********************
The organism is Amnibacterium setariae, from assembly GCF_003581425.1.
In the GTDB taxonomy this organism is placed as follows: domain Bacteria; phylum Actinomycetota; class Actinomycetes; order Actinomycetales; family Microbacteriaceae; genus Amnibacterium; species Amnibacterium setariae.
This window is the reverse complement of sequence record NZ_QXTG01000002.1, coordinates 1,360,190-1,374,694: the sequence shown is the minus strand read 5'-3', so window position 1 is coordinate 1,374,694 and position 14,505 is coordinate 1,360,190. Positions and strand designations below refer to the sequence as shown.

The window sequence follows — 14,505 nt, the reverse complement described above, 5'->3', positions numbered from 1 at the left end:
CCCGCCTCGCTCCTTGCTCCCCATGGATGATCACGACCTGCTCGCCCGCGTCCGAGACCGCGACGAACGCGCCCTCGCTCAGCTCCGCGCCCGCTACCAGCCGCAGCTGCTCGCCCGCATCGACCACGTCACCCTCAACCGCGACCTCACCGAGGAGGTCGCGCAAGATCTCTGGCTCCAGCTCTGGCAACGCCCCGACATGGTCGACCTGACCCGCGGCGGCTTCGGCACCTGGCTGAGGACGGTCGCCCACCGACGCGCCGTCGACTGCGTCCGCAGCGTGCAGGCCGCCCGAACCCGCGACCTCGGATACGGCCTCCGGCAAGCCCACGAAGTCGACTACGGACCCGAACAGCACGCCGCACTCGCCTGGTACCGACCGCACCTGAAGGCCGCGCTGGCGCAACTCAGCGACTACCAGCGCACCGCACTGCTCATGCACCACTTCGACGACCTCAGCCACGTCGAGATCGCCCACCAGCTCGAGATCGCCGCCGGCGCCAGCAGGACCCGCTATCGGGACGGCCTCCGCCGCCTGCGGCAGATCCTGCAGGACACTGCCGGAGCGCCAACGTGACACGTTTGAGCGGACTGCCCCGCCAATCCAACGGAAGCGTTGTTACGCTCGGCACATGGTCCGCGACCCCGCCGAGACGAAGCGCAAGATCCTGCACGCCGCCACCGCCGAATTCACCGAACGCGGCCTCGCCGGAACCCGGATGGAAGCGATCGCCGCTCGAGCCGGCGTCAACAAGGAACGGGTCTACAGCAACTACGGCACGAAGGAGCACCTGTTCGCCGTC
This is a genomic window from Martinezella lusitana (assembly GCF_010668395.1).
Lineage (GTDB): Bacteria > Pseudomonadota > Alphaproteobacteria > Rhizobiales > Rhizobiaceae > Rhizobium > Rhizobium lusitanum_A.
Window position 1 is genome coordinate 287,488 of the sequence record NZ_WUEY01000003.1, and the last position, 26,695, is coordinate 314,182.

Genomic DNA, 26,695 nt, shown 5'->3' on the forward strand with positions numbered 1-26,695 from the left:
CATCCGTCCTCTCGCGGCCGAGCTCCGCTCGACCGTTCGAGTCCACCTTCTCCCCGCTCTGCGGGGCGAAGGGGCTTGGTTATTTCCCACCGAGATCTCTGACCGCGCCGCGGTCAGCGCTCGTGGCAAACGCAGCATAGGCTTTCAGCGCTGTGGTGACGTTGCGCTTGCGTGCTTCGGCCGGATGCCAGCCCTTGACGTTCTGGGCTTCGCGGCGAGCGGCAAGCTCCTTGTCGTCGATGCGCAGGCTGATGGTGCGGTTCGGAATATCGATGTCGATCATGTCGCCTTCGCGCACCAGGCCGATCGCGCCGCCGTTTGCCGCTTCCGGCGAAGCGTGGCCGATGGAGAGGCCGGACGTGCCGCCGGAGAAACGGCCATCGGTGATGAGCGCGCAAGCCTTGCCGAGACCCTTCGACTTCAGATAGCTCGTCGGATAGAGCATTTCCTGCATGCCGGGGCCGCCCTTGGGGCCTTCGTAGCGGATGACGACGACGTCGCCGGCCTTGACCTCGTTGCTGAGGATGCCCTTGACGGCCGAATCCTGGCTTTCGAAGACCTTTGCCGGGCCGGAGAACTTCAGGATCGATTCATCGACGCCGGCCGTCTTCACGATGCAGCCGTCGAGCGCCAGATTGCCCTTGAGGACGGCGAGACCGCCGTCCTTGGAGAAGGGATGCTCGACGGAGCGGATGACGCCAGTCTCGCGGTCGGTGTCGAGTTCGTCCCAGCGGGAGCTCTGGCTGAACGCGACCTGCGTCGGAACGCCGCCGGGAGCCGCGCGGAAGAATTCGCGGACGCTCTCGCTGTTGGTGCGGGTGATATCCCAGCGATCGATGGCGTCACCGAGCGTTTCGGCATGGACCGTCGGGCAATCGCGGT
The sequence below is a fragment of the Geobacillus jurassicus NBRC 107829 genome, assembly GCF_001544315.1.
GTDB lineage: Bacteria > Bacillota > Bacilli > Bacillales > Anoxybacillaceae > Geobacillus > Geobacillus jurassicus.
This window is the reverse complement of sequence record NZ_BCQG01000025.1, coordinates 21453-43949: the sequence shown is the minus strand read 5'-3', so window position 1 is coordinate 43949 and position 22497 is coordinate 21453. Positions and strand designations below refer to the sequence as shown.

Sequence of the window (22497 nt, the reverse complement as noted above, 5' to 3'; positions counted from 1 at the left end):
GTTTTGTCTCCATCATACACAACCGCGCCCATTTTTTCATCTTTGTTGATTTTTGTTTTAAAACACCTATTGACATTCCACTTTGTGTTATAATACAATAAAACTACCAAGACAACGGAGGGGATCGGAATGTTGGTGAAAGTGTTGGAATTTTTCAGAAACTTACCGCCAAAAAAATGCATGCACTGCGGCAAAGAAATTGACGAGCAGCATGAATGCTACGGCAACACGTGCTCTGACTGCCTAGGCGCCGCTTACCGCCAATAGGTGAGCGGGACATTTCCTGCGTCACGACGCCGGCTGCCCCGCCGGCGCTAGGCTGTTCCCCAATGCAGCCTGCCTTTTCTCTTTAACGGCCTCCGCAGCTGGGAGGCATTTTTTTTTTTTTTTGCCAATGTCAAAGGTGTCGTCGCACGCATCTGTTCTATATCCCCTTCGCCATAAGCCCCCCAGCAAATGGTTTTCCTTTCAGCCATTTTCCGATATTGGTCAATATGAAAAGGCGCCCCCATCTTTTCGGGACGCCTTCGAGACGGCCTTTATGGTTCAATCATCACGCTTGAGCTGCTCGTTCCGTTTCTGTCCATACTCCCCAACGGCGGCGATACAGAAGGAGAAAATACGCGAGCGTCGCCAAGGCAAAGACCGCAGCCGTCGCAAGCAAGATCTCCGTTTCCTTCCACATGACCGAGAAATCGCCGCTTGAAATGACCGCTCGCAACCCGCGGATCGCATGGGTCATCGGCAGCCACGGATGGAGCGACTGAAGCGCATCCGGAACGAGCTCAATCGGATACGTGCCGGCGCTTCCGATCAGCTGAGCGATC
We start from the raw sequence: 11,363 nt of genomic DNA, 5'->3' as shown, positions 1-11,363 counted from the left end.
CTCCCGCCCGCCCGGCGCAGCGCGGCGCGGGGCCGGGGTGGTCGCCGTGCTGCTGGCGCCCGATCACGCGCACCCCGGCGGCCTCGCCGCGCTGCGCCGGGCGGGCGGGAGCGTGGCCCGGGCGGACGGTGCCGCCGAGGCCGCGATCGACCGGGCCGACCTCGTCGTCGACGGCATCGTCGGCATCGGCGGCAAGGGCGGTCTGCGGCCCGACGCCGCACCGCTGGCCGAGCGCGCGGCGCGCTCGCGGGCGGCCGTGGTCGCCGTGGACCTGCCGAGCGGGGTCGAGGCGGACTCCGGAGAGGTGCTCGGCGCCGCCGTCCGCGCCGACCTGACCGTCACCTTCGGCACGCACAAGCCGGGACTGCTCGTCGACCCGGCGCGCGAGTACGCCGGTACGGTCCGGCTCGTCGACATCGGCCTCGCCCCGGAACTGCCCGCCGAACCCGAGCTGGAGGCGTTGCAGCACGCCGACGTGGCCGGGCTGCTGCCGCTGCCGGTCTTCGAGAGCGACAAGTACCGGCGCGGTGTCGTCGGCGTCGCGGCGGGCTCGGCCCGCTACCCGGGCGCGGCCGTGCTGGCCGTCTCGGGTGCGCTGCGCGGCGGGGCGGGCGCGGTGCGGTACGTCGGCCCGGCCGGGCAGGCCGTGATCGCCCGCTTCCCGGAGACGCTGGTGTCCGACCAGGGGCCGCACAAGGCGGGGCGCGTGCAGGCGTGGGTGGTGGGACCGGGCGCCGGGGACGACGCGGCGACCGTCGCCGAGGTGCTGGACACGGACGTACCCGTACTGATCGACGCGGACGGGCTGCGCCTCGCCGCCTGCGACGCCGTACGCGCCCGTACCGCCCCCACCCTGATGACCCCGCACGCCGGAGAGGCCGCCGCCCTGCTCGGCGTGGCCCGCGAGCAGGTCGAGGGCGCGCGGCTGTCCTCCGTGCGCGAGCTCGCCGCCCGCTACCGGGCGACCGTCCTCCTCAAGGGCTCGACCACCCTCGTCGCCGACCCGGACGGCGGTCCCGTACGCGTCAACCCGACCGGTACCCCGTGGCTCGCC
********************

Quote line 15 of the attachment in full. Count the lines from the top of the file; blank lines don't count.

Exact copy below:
GTTTTGTCTCCATCATACACAACCGCGCCCATTTTTTCATCTTTGTTGATTTTTGTTTTAAAACACCTATTGACATTCCACTTTGTGTTATAATACAATAAAACTACCAAGACAACGGAGGGGATCGGAATGTTGGTGAAAGTGTTGGAATTTTTCAGAAACTTACCGCCAAAAAAATGCATGCACTGCGGCAAAGAAATTGACGAGCAGCATGAATGCTACGGCAACACGTGCTCTGACTGCCTAGGCGCCGCTTACCGCCAATAGGTGAGCGGGACATTTCCTGCGTCACGACGCCGGCTGCCCCGCCGGCGCTAGGCTGTTCCCCAATGCAGCCTGCCTTTTCTCTTTAACGGCCTCCGCAGCTGGGAGGCATTTTTTTTTTTTTTTGCCAATGTCAAAGGTGTCGTCGCACGCATCTGTTCTATATCCCCTTCGCCATAAGCCCCCCAGCAAATGGTTTTCCTTTCAGCCATTTTCCGATATTGGTCAATATGAAAAGGCGCCCCCATCTTTTCGGGACGCCTTCGAGACGGCCTTTATGGTTCAATCATCACGCTTGAGCTGCTCGTTCCGTTTCTGTCCATACTCCCCAACGGCGGCGATACAGAAGGAGAAAATACGCGAGCGTCGCCAAGGCAAAGACCGCAGCCGTCGCAAGCAAGATCTCCGTTTCCTTCCACATGACCGAGAAATCGCCGCTTGAAATGACCGCTCGCAACCCGCGGATCGCATGGGTCATCGGCAGCCACGGATGGAGCGACTGAAGCGCATCCGGAACGAGCTCAATCGGATACGTGCCGGCGCTTCCGATCAGCTGAGCGATC